February 9, 2005 – After receiving a tip from Missouri authorities, Indianapolis police discovered three bodies buried in basement of a Linwood Avenue residence.
Siblings Kenneth (29) and Kari (18) Allen had been pulled over for speeding in St. Charles County, Missouri the previous day. During a search of their rental car, several suspicious items – including bloody bedding, credit cards, and identification belonging to an elderly couple – were found. When questioned, Kari abruptly admitted to helping her brother kill not only their grandparents, Leander and Betty Bradley, but also their mother, Sharon Allen. Indianapolis police executed a search warrant based on the information and found all three bodies beneath freshly-poured concrete in the basement of the Bradleys’ home.
The motive for all three deaths was the same: Kenneth had wanted his grandfather’s life savings to pay off gambling debts. He pleaded guilty in January 2010 and received a sentence of life in prison without parole, plus 130 years. Kari pleaded guilty to three counts of conspiracy to commit murder. In April 2010, a judge sentenced her to 38 years in prison, plus two years in community corrections programs.
November 9, 2001: Amanda Van Scyoc, 18, was reportedly last seen alive by her mother, Linda Warner, shortly before the elder woman left for work. Four days later, Amanda’s nude body was found by deer hunters near the Ohio River. An autopsy later revealed both that she’d been strangled to death at least three days prior to her body being found and, according to multiple news reports, semen belonging to her stepfather was collected from her remains. Despite this, no one was ever charged in connection with her death and the case is still officially listed as unsolved.
For more about Amanda’s murder, check in again later this week for the full case write-up. In the meantime, anyone with information is encouraged to contact:
Indiana State Police District Investigative Commander 19411 Highway 41 North Evansville, IN 47725 1-812-867-2079 or 1-800-852-3970
On this date in 1986, Michael “Mike” Wayne Jackson (41) shot and killed probation officer Tom Gahl during a home visit. Jackson fled, setting off a three state crime spree during which he is suspected of committing kidnappings and two other murders in his effort to evade law enforcement. Briefly named to the FBI’s Ten Most Wanted list, Jackson was cornered in a Wright City, Missouri barn where he ended his own life with a self-inflicted shotgun wound ten days later.
On this day in 1983, the bodies of Jamie Engelking (21), her children Jessica Brown (2) and Brandon Engelking, Jr. (1), along with family friend Amanda Davis (12), were found buried in a shallow grave in Bartholomew County. They had disappeared the previous August when Jamie took the children camping.
Robert Bassett Jr. was found guilty of the murders in 1998 and sentenced to four life sentences without the possibility of parole. The Indiana Supreme Court later overturned that conviction, stating pre-trial publicity had tainted the jury. Bassett was tried and convicted again a couple years later.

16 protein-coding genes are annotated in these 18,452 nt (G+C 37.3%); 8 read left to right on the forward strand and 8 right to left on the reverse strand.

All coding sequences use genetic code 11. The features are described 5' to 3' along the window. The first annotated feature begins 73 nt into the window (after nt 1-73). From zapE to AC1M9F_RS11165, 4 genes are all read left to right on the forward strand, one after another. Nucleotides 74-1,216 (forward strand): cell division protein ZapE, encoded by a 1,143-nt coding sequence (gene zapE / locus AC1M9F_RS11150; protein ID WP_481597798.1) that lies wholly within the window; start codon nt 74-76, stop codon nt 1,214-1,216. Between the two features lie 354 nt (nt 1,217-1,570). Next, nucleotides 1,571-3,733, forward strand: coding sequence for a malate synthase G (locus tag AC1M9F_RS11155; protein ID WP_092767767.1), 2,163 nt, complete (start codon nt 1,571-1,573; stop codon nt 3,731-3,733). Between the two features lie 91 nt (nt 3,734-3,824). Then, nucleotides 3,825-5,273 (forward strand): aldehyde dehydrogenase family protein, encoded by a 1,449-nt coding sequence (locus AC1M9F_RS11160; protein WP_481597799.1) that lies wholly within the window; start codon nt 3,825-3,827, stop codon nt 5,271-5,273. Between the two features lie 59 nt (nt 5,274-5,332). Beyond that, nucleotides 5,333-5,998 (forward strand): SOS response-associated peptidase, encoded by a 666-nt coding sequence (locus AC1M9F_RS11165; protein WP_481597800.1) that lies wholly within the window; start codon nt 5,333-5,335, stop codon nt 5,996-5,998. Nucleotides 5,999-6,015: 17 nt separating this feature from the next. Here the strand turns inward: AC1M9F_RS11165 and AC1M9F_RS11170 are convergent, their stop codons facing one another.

Sometime in the late evening of September 17, 1983, the Osbourne family of Fort Wayne were bludgeoned in their home. Killed were father R. Daniel Osborne (35), his wife, Jane (34), their son, Ben (11), and the family dog. The couple’s daughter, Caroline (2), was also beaten but managed to survive. Both Jane and Caroline had been sexually assaulted. Almost unimaginably, the tragedy was not discovered for two days, during which time the toddler was left alone with the corpses of her parents and brother. When rescued, she reportedly told police “Mommy and Daddy are sleeping.”
After being charged with an unrelated crime four months later, Calvin Perry III (18), apparently confessed to killing the Osbournes. But he would never be put on trial for the crimes. Perry was found dead, hanging in his cell, within 48 hours of his incarceration. His guilt is still debated to this day.
On this day in 1897, a vengeful mob broke into the Ripley County Jail and forcibly removed five robbery suspects before lynching them. The vigilantes strung up the suspects’ naked and battered bodies from an elm tree about two blocks from the jail then dispersed a little before 1 AM. It is believed that an estimated 250 people were present during the hanging. Approximately only 800 people lived in Versailles at the time.
The lynching victims were identified as:
LYLE LEVI, 57, shot through the breast then dragged to the tree and hanged
WILLIAM JENKINS, 27, skull crushed in with a stool, noose put around neck, body dragged to the tree and suspended
HENRY SCHULER, 24, skull crushed, body dragged to the tree and suspended
CLIFFORD GORDON, 22, bound, dragged to the tree and hanged
ALBERT ANDREWS, 30, bound, dragged to the tree and hanged